A short evaluation of the main results of the last six months
The Hungarian Presidency’s main achievements:
Helping to put Europe’s economy back on track
- Economic Governance package of six legislative proposals (Based on agreement in the Council, we have found agreement on all 2000+ amendments proposed by the Parliament, but one issue, which is still under discussion. However, we cannot exclude the possibility of resolving it during our Presidency.)
- Successful completion of the first ever European Semester
- In order to strengthen financial markets, we have achieved an agreement in Council on the Short Selling Regulation, on the Deposit Guarantee Schemes Directive (DGSD) and on the Single Euro Payments Area Regulation (SEPA). We have also found final agreement with the European Parliament on the Financial Conglomerates Directive (FICOD) and on Cross-border transport of Euro Cash.
Making the EU and our neighbourhood more secure and inclusive
- We are planning to close accession negotiations with Croatia during our Presidency.
- Success with Croatia creates a visible momentum for driving enlargement in the whole Western Balkans. In this regard, we paid special importance to chairing the Western Balkans Forum upon the mandate given by the High Representative.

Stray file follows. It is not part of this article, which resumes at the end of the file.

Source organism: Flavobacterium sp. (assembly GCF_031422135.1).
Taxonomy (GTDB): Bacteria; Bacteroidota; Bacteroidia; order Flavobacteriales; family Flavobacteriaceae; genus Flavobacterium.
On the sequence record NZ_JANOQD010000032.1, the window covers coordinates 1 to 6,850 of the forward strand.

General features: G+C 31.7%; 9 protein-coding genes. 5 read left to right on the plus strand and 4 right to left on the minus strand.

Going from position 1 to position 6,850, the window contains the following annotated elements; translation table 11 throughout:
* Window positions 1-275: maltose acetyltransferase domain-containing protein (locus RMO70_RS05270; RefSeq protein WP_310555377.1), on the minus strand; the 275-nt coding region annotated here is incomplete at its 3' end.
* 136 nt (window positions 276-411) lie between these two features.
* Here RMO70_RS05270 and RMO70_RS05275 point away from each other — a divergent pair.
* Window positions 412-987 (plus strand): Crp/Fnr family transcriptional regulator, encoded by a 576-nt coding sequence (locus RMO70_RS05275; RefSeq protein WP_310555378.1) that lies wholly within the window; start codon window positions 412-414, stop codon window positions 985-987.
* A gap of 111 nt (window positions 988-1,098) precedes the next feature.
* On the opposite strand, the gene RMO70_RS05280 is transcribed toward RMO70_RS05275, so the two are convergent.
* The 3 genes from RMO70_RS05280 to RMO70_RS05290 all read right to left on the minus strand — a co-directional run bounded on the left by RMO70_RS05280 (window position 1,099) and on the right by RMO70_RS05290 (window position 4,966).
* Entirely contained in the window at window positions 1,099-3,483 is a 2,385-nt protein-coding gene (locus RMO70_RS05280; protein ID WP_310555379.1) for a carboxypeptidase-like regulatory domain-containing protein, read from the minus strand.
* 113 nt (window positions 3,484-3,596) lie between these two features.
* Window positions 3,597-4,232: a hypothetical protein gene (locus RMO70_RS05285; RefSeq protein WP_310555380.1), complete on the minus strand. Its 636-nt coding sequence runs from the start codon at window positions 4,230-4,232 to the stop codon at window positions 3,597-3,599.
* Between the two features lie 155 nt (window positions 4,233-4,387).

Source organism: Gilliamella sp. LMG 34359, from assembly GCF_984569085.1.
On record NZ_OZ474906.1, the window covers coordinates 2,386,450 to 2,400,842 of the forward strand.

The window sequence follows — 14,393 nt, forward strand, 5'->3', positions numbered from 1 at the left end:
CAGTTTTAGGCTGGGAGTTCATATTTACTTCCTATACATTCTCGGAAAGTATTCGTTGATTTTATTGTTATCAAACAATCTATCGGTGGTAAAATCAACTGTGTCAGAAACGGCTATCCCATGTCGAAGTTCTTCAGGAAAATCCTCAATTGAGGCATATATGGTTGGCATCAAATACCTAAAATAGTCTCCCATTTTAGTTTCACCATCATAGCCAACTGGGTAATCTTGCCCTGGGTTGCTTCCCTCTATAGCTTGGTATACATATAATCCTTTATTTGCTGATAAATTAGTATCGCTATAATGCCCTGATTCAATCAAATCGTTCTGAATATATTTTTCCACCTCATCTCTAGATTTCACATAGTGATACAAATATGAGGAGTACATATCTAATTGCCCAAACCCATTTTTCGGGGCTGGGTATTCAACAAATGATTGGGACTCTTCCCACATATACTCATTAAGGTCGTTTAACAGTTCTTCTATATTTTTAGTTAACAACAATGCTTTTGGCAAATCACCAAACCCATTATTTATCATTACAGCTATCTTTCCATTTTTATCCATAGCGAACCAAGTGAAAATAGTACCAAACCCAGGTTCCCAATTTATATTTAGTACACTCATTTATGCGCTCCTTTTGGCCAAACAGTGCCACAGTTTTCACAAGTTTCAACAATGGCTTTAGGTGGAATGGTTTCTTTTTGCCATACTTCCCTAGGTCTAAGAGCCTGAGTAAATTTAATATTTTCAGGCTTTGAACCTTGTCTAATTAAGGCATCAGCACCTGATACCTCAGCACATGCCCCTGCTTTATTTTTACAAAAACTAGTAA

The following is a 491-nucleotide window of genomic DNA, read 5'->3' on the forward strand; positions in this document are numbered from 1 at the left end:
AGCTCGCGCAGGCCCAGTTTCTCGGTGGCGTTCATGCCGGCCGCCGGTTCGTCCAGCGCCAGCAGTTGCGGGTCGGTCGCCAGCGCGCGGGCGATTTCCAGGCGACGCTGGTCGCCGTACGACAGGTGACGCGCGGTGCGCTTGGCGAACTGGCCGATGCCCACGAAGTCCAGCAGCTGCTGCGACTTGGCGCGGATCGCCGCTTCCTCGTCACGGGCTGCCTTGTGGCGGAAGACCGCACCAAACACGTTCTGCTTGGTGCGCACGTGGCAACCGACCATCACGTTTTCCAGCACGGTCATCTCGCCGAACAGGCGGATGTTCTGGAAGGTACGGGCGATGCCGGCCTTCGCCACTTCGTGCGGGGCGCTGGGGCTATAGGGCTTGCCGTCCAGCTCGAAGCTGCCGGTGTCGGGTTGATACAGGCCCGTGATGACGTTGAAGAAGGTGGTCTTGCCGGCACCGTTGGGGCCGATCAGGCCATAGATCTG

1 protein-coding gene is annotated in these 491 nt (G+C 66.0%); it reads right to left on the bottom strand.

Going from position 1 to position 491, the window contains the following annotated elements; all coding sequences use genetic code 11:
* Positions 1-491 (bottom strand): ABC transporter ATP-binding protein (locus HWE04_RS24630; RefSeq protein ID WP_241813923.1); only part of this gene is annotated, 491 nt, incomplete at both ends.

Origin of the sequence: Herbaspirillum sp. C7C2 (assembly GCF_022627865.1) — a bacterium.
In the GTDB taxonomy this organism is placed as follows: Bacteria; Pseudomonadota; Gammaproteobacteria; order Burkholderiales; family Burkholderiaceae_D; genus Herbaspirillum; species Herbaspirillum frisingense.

- Today, we have achieved progress on accession negotiations with Iceland opening four chapters and already temporarily closing two.
- Concerning our neighbourhood, we welcome the Council conclusions on the European Neighbourhood Policy, where a good balance has been found between the attention to the Southern and to the Eastern dimension.
- We have achieved Council conclusions on thve Schengen evaluation for Romania and Bulgaria stating that both countries implement all provisions of the Schengen acquis. Considering the tension in this file at the beginning of our Presidency, this is an achievement that nobody thought would be feasible.